The Different Types of Skateboards

If you are new to skateboarding and perhaps just taking the sport up, you may be baffled with the array of skateboards that are available on the market. You may just opt for a board your friend has or you have seen on TV, but this could lead to an expensive mistake and the purchase of something that is not suited to you.

You really have to decide what kind of skateboarding you want to participate in and then look for a suitable board. To help you out with your decisions, we have listed the most common boards found on today’s market.

1980s Old School

Skateboarding originated and grew in the 1980s, and the original boards were heavy with large deck-like designs. The width of the board is large, about nine inches, and finishes at a square tail. These old school boards are heavy, large and have soft setups, with wider tracks that match the large deck. These boards were definitely not made for flipping.


These types of boards are often called popsicles because over a period of time they have developed the same look. As tricks in the street and parks developed, so did the boards and their cost.

These costly skateboards are good for all types of boarding, they normally are three feet or so in length and with a width between seven and a half to just under nine inches. Surprisingly, these boards have smaller but tougher wheels compared to the old school brands.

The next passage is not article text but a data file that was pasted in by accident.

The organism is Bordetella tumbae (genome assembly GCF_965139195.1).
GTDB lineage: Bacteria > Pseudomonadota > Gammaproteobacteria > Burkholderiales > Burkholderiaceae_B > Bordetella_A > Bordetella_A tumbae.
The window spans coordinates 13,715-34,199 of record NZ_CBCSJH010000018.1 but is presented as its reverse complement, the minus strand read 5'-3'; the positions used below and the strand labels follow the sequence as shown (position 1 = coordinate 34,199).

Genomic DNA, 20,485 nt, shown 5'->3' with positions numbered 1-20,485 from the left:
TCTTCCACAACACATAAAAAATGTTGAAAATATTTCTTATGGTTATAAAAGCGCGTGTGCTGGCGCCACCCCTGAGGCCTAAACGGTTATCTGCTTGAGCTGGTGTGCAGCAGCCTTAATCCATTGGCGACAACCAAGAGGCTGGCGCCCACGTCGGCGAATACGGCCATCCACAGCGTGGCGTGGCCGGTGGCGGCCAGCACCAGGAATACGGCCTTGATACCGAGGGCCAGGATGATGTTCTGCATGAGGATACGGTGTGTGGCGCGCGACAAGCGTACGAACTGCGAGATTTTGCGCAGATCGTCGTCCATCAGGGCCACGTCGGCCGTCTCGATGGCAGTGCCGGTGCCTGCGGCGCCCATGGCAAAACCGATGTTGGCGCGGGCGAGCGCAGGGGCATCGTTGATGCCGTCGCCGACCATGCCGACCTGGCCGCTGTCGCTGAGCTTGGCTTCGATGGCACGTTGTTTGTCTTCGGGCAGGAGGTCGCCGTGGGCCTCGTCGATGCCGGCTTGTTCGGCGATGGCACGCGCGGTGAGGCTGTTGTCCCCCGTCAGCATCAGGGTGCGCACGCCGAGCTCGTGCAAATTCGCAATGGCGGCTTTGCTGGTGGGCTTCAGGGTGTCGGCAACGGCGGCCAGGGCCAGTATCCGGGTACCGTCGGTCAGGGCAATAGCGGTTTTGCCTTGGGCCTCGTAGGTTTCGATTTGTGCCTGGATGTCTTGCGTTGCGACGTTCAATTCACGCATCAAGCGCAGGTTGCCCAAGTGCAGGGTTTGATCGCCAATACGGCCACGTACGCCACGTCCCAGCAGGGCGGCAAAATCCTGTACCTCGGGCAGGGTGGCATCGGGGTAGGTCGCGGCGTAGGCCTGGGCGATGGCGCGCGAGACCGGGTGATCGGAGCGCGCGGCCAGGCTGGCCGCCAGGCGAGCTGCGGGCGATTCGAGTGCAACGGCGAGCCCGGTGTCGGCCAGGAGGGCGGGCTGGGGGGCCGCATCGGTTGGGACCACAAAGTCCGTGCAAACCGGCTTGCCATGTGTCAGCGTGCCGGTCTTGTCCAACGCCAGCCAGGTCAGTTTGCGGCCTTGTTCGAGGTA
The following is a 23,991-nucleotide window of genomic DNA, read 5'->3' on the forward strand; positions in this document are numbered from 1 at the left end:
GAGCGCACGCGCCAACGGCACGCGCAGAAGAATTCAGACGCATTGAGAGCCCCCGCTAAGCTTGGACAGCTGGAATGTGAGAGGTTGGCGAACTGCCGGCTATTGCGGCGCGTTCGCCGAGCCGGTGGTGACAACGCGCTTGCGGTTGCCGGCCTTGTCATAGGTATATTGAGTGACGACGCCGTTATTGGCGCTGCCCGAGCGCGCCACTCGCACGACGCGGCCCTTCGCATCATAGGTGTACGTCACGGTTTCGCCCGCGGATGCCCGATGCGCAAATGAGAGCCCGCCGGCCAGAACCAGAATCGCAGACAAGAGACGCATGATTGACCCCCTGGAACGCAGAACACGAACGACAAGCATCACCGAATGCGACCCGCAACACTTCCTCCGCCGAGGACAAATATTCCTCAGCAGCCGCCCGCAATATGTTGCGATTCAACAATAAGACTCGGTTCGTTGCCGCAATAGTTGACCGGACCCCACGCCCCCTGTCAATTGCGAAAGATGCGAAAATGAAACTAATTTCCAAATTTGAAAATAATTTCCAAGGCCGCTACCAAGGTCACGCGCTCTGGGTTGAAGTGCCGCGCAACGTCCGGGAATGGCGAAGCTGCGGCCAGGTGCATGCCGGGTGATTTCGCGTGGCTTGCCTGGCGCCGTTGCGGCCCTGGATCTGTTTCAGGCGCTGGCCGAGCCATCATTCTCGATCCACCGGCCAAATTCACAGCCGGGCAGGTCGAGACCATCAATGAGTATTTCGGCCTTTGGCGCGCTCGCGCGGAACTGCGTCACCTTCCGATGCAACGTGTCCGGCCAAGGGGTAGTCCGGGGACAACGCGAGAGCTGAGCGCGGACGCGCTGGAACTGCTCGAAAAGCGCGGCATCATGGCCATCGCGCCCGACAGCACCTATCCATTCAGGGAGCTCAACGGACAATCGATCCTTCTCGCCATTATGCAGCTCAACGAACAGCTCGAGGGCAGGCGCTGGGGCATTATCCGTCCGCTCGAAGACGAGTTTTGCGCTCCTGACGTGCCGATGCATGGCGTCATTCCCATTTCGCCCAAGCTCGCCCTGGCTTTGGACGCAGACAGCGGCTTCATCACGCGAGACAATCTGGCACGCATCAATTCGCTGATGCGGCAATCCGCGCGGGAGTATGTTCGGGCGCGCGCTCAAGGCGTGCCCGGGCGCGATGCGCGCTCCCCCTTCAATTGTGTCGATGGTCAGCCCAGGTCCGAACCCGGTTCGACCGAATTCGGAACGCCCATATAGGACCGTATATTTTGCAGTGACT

The most defining feature of cruiserboards is the tail, and really, they are designed for getting to places as fast as possible. Unlike most boards, there is no kick nose, but they are roughly the same length as streetboards, if slightly wider. Another interesting characteristic of a cruiserboard are the large wheels that are ideal for travelling at speed and provide good stability.


The development of the longboard was thought to replicate snowboards of the 1990s, and their shape confirms this. But as time progressed, slicker and more defined longboards hit the market. The top-mount longboard can achieve stunning speeds downhill and is the most stable board for doing so.

Other versions of the long board are now available, such as the drop-down deck and the drop-through deck. These versions bring the board closer to the ground which gives greater stability; and a pintail longboard is an excellent choice for a beginner.


Shortboards are almost the opposite of the longboard in the respect of they are not for novice boarders. A short board is for an experienced boarder who loves doing tricks. They are shaped purposely to get air under the board so tricks are easier, these boards are ideal for street skating and generally mucking about and having fun.

Bear in mind that all these boards come in different designs and sizes, but it is noteworthy to remember that often the deck will display what the manufacturer has designed the board to be used at. Experiment with friend’s boards before opting which one is best for you, and then enjoy your time skateboarding.